Sustainability science is an emerging field of research dealing with the interactions between natural and social systems, and with how those interactions affect the challenge of sustainability. The challenge is to meet the needs of present and future generations while substantially reducing poverty and conserving the planet’s life support systems. Sustainability science is a kind of science that is primarily use-inspired, with significant fundamental and applied knowledge components, and commitment to moving such knowledge into societal action. Sustainability science is science with ethics.
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Primarily, this year’s conference seeks to encourage exchange of knowledge and experience among participants on how they are learning, creating and accompanying different stakeholders to transform land and water governance. Knowledge from across the natural and social sciences is needed to develop a thorough understanding of our ecological challenges. These challenges include: Learning how to develop a comprehensive and integrated point of view, through linking academic disciplines, that enables us to transform our governance of land and water resources; Creating capacities that enable us to build safe and secure societies that are resilient to disaster risks; Accompanying the youth as they prepare to inherit the responsibility of building a sustainable future for our community and society.
Sustainability science from the mountains: The Bendum Ecology and Culture Center in Mindanao, Philippines
Pedro Walpole of Environmental Science for Social Change (ESSC) will be speaking at the UNESCO workshop on Sustainability Science in Kuala Lumpur, this 4th and 5th April. In this article, Pedro shares his thoughts on Sustainability Science and its importance in the context of ESSC’s work with rural communities in Mindanao.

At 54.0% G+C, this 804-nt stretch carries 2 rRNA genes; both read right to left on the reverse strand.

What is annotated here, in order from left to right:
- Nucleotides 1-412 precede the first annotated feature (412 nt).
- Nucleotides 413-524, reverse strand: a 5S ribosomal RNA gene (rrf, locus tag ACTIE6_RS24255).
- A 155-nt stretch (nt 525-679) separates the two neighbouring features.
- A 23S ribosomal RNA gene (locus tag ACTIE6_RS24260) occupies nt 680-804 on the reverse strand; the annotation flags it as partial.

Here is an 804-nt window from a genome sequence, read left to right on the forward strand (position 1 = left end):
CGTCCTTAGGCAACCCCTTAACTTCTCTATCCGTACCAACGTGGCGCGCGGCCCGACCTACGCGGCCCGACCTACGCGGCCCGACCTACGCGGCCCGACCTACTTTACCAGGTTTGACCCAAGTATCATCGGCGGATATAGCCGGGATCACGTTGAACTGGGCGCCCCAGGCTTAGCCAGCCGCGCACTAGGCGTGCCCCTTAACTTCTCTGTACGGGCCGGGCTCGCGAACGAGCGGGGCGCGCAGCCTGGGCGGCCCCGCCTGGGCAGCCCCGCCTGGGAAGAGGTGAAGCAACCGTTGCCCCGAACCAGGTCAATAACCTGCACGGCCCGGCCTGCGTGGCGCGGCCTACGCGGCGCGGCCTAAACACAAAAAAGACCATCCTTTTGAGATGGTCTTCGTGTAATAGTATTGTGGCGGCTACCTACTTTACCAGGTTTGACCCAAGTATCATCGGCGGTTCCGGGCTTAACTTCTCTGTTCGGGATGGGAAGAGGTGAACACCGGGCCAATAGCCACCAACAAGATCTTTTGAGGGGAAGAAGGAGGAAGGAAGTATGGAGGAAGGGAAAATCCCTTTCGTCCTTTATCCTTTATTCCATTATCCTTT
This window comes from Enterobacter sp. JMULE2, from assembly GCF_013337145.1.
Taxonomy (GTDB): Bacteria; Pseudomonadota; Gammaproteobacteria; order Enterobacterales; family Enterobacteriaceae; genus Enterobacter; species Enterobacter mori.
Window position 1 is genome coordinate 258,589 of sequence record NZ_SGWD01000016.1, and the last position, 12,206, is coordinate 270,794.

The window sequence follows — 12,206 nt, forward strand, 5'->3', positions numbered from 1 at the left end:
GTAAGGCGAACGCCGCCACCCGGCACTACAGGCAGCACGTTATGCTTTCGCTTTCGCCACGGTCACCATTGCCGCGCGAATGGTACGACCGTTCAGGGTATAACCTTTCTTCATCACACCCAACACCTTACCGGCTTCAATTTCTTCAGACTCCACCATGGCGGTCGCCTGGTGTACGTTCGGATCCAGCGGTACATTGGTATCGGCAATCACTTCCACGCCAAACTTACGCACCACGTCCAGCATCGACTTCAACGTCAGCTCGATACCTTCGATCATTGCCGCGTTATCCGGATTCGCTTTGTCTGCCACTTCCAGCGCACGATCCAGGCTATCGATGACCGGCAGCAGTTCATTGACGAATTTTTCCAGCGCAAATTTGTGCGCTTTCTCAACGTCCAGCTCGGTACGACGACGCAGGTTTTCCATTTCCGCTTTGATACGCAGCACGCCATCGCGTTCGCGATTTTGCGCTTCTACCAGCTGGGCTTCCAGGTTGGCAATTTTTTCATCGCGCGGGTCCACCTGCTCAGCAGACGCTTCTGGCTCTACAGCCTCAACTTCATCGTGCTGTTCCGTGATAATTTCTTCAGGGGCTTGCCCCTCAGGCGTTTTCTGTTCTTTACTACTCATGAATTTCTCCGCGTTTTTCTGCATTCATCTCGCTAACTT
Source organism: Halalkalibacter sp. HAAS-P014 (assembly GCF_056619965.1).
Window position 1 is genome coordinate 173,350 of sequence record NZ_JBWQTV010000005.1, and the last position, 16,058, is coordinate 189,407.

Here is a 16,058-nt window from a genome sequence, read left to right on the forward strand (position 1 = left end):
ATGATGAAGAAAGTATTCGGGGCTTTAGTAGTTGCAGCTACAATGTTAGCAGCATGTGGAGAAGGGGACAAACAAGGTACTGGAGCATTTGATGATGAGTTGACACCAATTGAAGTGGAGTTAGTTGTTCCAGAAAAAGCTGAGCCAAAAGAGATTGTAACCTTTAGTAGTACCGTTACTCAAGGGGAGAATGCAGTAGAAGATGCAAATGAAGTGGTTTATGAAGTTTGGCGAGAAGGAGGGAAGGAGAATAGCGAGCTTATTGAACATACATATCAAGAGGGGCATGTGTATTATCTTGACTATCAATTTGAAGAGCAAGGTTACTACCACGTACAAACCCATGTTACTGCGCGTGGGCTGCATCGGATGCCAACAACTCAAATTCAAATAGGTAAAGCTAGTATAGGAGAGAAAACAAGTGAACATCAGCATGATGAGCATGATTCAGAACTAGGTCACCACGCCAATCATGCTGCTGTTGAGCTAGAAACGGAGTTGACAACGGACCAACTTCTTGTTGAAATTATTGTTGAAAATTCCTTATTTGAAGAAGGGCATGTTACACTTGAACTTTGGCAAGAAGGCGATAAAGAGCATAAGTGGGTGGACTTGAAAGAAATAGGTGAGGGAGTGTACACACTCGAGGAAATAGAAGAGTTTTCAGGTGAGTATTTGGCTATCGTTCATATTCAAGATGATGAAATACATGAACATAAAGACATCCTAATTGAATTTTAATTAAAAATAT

This last May 22 marked the 2013 UN International Day of Biological Diversity, with the theme for this year being “Water and Biodiversity” so as to tie in with ongoing events in this “The International Year of Water Cooperation”. Biodiversity and ecosystem services are central to ourselves and our planets continued, sustainable existence.
The challenge is to learn from contrasting situations in Asia as to the social and environmental strategies for engaging communities. In ecosystems throughout Asia, socially acceptable systems are sought where governments were previously more focused on commercial and private rights. There is a long term need to engage communities and support them in building their capacity to manage resources.
It’s the growing season in tropical Asia with early harvests of rice in the lowlands and corn in the uplands. The memory of the two storms that caused area devastation in the Philippines at the beginning of the year has faded and the landscape looks one of abundance. Walking down the riverbeds and around the deltas, it is easy to see people getting on with their lives in ways that are covering up the scars of disaster: an ongoing environmental crisis of management. Environmental disaster is made worse by the economic crisis; the poor do not know how they will be next hit, by a returning jobless family member or another typhoon.